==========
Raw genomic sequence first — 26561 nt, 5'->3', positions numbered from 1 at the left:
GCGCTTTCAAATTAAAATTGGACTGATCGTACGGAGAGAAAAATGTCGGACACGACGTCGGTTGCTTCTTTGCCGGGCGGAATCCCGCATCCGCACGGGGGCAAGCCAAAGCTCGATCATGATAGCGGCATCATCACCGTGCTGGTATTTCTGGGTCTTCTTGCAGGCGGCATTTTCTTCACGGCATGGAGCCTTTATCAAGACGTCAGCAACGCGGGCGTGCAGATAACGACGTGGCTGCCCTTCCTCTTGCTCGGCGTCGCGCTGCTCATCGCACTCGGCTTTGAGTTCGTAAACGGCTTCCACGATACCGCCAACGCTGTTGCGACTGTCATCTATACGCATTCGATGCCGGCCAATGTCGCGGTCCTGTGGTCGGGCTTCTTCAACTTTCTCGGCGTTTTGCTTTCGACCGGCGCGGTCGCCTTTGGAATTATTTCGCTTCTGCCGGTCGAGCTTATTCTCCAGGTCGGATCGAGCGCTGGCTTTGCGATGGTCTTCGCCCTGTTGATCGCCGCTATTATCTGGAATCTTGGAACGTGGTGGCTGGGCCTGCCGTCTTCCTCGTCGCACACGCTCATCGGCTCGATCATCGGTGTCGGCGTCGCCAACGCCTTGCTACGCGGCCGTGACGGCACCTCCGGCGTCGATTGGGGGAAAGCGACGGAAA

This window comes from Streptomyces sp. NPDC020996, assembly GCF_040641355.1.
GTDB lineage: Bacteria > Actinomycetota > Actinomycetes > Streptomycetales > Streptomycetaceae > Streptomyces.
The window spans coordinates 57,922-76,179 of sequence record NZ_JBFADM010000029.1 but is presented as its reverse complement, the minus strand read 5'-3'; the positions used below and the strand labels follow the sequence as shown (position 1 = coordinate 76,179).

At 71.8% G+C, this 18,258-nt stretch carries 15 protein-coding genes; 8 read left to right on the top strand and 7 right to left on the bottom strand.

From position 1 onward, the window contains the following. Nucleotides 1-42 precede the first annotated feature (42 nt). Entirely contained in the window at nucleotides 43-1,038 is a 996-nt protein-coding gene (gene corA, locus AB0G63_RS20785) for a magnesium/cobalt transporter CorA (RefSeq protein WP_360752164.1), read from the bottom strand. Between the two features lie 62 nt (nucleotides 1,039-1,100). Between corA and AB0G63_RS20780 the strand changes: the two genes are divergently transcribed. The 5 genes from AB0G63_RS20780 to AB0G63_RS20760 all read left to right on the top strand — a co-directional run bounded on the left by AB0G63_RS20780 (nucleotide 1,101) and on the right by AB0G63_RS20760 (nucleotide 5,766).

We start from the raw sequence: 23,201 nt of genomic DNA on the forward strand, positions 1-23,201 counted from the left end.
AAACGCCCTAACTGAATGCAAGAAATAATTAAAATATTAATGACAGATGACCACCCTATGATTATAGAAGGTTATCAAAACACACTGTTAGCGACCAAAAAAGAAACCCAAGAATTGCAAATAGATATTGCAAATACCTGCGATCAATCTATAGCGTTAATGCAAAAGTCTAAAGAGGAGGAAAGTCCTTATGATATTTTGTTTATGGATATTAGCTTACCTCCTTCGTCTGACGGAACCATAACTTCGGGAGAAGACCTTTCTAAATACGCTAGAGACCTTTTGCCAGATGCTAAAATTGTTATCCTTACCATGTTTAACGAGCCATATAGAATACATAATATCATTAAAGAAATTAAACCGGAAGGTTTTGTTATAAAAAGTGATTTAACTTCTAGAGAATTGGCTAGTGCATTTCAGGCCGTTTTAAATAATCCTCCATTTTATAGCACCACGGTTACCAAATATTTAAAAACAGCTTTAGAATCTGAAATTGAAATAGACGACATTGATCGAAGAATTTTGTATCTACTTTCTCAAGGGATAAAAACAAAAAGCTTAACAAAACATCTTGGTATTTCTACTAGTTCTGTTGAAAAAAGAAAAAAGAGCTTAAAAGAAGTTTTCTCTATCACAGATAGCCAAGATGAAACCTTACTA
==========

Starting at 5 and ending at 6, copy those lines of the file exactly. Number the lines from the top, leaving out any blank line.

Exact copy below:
The window spans coordinates 57,922-76,179 of sequence record NZ_JBFADM010000029.1 but is presented as its reverse complement, the minus strand read 5'-3'; the positions used below and the strand labels follow the sequence as shown (position 1 = coordinate 76,179).

At 71.8% G+C, this 18,258-nt stretch carries 15 protein-coding genes; 8 read left to right on the top strand and 7 right to left on the bottom strand.